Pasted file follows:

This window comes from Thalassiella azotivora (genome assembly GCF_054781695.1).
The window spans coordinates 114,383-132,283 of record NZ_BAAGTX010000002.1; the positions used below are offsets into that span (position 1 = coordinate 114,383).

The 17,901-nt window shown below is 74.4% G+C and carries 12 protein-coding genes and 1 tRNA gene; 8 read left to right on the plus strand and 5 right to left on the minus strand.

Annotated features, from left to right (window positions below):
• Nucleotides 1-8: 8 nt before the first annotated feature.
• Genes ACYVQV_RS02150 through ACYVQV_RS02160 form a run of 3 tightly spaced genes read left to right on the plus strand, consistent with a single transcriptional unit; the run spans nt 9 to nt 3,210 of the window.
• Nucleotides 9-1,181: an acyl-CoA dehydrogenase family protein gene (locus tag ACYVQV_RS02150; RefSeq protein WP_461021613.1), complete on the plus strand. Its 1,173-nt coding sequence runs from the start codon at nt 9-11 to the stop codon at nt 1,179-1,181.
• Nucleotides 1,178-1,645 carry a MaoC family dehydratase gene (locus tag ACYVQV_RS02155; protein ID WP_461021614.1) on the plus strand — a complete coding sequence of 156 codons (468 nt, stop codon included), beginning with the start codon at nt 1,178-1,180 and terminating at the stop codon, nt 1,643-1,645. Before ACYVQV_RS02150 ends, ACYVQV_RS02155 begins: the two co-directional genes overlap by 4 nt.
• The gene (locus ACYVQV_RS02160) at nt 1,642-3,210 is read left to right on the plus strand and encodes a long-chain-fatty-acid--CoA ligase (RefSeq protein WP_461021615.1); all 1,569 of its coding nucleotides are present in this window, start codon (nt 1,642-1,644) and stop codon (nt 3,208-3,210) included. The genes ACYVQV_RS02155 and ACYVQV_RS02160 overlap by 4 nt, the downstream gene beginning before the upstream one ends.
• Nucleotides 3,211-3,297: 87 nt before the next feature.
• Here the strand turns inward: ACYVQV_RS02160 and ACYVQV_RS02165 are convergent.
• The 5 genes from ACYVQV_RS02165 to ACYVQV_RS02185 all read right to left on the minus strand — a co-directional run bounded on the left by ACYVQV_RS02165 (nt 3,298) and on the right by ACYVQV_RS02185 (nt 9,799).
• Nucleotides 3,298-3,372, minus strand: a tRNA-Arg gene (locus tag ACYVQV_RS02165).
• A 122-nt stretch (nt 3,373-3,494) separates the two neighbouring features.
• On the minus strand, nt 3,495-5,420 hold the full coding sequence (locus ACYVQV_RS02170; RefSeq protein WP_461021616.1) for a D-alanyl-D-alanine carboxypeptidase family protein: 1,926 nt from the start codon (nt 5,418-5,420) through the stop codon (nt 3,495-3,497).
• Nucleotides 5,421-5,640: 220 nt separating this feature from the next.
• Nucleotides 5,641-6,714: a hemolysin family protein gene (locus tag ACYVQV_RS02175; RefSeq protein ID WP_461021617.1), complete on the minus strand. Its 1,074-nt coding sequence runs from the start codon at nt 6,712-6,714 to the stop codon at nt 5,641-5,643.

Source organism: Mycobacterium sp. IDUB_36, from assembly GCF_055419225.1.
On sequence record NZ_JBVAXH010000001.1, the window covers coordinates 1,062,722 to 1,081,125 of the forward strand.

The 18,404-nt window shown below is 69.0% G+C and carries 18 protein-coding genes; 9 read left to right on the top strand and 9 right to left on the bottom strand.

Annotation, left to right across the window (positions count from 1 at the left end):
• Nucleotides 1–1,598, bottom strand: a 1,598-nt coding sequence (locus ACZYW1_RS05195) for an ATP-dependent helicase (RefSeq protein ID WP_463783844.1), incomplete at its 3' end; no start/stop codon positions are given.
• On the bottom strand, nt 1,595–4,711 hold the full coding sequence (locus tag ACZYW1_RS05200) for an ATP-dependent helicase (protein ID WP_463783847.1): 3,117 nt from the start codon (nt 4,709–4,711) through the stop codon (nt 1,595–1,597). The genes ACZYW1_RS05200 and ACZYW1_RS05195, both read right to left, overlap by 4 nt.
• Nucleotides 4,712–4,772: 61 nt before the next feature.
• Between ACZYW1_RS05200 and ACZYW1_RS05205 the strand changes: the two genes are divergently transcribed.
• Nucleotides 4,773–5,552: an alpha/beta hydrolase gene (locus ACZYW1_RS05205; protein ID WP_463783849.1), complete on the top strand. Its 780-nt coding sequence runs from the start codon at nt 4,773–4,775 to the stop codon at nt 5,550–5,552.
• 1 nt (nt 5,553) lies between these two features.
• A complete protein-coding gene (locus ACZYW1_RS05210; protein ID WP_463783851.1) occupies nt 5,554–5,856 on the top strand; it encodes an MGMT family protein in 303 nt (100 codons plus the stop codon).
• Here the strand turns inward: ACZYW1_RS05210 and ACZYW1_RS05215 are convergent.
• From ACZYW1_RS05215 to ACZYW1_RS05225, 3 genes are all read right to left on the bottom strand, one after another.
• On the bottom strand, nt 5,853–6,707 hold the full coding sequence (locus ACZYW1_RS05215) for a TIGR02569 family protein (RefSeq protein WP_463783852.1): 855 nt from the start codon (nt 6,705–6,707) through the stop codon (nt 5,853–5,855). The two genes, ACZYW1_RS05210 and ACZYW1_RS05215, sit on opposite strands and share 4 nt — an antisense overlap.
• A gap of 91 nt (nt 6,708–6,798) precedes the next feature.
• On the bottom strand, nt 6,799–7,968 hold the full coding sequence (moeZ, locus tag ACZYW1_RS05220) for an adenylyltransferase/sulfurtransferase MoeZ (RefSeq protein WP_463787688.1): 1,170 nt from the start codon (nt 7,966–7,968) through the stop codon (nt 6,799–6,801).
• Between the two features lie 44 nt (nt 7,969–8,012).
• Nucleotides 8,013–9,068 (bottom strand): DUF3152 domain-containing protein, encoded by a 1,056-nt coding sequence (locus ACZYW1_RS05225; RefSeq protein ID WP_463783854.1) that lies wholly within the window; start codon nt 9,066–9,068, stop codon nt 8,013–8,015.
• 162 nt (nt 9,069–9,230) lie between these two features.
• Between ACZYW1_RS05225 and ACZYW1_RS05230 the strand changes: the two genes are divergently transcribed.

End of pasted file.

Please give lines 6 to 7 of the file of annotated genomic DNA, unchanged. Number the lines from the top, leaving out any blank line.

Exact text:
• Genes ACYVQV_RS02150 through ACYVQV_RS02160 form a run of 3 tightly spaced genes read left to right on the plus strand, consistent with a single transcriptional unit; the run spans nt 9 to nt 3,210 of the window.
• Nucleotides 9-1,181: an acyl-CoA dehydrogenase family protein gene (locus tag ACYVQV_RS02150; RefSeq protein WP_461021613.1), complete on the plus strand. Its 1,173-nt coding sequence runs from the start codon at nt 9-11 to the stop codon at nt 1,179-1,181.